But calculated by hand on threadbare data, the forecasts were often awry. In April 1862 the newspapers reported: "Admiral FitzRoy's weather prophecies in the Times have been creating considerable amusement during these recent April days, as a set off to the drenchings we've had to endure. April has been playing with him roughly, to show that she at least can flout the calculations of science, whatever the other months might do."
Reporting on the biggest date in the sporting calendar, the Derby, a month later, The Age wrote: "With what eagerness in every quarter was the meteorological column consulted in the newspapers where Admiral FitzRoy records the forecast of the weather, and with what satisfaction did the experienced interpreters of the prediction see that he had set down for the south of England - 'Wind SSW to WNW moderate to fresh, some showers', which of course indicated that it would be a remarkably fine day, and that the umbrellas might be left behind."
But often FitzRoy was surprisingly accurate and when he was mistaken he replied to his critics - "those whose hats have been spoilt from umbrellas being omitted" - through the letter pages of the Times.
This willingness to engage increased his popularity and solidified his reputation as a daring and gallant scientist. Over the next years a prize racehorse was named in his honour, as was a ship, and on one occasion Queen Victoria sent her messengers to his house to find out if the weather was going to be calm for her crossing to Osborne House on the Isle of Wight.
Some papers suggested commercial uses for the forecasts. When French tightrope walker Charles Blondin arrived in London, proposing to traverse a wire over the Crystal Palace, Punch urged the organisers to charge extra for tickets in bad weather.
"The circumstance of a windy day must add very much to the excitement which is occasioned by Mr Blondin's terrific ascent. Admiral FitzRoy's 'forecasts' in the Times would generally enable them to anticipate the day before. When he is dancing on the tight-rope in a tempest, his spectators should give the space under his rope a wide berth."
But for all the light-hearted quips, FitzRoy faced more serious difficulties. Some politicians complained about the cost of the telegraphing back and forth. The scientific community were sceptical of his methods. While the majority of fishermen were supportive, others begrudged a day's lost catch to a mistaken signal.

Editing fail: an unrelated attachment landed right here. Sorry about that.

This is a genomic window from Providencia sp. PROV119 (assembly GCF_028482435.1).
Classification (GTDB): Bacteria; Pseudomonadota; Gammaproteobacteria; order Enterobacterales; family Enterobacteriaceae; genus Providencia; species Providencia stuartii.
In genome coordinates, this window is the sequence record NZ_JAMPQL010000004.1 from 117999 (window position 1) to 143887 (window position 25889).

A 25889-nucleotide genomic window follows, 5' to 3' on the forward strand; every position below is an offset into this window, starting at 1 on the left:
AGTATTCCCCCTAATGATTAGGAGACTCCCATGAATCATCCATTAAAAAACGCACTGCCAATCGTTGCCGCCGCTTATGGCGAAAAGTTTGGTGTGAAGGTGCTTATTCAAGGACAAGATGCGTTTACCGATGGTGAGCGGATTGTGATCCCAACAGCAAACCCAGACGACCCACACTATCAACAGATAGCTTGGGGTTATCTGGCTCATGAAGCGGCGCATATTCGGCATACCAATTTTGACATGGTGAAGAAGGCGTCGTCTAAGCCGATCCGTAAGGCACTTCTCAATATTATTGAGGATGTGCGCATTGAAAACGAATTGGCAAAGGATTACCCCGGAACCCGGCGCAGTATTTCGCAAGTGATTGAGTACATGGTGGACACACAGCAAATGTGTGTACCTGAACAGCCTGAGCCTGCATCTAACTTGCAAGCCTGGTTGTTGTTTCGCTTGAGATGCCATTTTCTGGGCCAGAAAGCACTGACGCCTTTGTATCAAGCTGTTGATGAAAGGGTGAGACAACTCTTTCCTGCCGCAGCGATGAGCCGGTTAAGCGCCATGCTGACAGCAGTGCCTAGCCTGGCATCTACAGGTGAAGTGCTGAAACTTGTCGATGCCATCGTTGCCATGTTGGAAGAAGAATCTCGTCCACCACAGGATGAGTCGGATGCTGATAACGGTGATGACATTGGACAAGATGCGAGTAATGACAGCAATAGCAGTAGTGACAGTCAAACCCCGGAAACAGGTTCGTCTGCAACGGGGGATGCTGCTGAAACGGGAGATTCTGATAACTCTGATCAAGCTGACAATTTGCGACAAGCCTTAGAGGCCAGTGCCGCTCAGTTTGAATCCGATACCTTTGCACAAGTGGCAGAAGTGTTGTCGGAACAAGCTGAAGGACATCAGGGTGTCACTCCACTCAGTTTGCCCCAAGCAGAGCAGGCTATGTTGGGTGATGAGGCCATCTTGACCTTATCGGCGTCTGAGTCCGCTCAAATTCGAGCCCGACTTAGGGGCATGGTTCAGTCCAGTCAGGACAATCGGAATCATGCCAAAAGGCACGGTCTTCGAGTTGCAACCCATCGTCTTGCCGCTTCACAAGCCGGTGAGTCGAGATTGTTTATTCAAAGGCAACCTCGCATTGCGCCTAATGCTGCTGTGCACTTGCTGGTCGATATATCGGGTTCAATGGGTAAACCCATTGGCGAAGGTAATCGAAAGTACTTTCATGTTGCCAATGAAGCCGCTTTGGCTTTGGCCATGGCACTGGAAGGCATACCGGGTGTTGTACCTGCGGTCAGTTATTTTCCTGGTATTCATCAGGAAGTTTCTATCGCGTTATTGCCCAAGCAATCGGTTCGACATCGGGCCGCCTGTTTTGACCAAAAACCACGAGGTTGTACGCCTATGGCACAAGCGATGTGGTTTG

- B - Barometer
- E - Exposed thermometer in shade
- D - Difference of wet bulb
- W - Wind direction
- F - Force (on Admiral Beaufort's Scale)
- X - Extreme force since last report
- C - Cloud (1-9)
- I - Type of weather (b - blue sky; r - rain etc)
- H - Hours of rainfall
- S - Sea disturbance
A typical complaint was filed in the Cork Examiner. "Yesterday, at two o'clock, we received by telegraph Admiral FitzRoy's signal of a southerly gale. The gallant meteorologist might have sent it by post, as the gale had commenced the day before and concluded fully twelve hours before the receipt of the warning."
To compensate, FitzRoy worked harder than ever to decode the British weather. He published a book and gave lectures, but by 1865, with his critics in full voice, he was exhausted and beset by the return of an old depressive condition.
He retired from his west London home to Norwood, south of the capital, for a period of rest but he struggled to recover. The last forecast of his lifetime was published in his absence on 29 April 1865. It predicted thunder storms over London.
The following morning FitzRoy got out of bed to get ready for church. He kissed his daughter as he walked to his dressing room. Then he turned the key in the lock, and killed himself.
At the time it seemed that FitzRoy's forecasting project had ended in failure. But today his vision of a public forecasting service, funded by government for the benefit of all, is fundamental to our way of life.
His department, which began with a staff of three, now employs more than 1,500 people and has an annual budget of more than £80m. Perhaps the most fitting tribute came in 2002 when one of the BBC's iconic shipping forecast regions was renamed from Finisterre to FitzRoy in his honour.
Dame Julia Slingo, the Met Office's current chief scientist explains: "FitzRoy was really ahead of his time. He was not mistaken or eccentric, he was just at the start of a very long journey, one that continues today in the Met Office."
Peter Moore is the author of The Weather Experiment